Jewish educators are expected not only to imbue their students with Jewish knowledge but with Jewish feelings and Jewish actions as well—in short, with Jewish identity. However, in spite of a growing understanding among researchers that identity is fluid and dynamic, many of the traditional methods for assessing Jewish identity reflect essentialist concepts of identity that assume Jews and their Jewishness remain unchanging across various contexts. Our intention in this article is to review briefly some of the ways in which traditional methods of studying Jewish identity reveal problematic conceptualizations, and to suggest an alternative that seems to us more in keeping with constructivist concepts of identity.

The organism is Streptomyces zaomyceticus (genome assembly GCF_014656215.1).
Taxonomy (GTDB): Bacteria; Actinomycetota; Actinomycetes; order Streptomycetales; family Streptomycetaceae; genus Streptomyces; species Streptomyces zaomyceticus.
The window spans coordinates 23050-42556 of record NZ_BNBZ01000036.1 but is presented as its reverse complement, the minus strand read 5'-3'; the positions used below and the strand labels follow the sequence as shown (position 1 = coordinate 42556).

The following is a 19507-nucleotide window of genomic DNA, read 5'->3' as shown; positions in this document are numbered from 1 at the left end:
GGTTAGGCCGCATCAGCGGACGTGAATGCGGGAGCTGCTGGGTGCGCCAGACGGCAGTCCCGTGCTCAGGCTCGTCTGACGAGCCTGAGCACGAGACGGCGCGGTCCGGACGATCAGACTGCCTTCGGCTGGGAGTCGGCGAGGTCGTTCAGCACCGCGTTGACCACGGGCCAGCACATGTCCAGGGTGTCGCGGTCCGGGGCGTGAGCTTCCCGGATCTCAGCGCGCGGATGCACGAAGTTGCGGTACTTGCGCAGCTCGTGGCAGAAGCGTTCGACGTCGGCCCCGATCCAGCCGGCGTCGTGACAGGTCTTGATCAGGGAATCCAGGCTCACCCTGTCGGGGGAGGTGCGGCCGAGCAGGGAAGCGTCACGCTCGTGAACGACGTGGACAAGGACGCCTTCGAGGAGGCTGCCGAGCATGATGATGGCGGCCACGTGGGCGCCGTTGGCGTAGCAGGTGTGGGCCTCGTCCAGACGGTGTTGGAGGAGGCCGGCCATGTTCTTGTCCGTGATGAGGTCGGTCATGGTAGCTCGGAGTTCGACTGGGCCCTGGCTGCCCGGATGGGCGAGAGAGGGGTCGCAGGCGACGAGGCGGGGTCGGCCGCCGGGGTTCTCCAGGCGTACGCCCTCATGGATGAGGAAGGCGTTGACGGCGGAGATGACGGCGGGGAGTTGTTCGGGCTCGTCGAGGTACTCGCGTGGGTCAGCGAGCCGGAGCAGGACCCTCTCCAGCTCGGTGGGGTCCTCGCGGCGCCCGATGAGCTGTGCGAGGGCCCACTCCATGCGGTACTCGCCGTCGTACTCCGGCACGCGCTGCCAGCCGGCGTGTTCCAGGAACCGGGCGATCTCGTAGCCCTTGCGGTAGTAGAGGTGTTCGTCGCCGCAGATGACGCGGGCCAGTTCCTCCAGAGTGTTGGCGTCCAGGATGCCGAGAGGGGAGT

The article focuses on the meaning college students, who were born in the Former Soviet Union and immigrated to Israel between their 8th and 16th birthday, assign to higher education. It contends that higher education becomes a marker of Russian ethnicity in Israel. Aiming to compensate for their parents’ downward social and professional mobility, the students express pragmatic motives in their choice of majors for the prestigious occupations and seek professions with globally relevant and transferable job potential. In addition, commitment to education is a milestone in the formation of Russian social spaces, which make it possible for the students to differentiate themselves from Israelis of the working class amongst whom they often reside out of financial necessity. The study rests on constructive interviews with 30 Russian-born students, where most of them live in small peripheral towns an hour away from Tel-Aviv, and study in three different academic settings.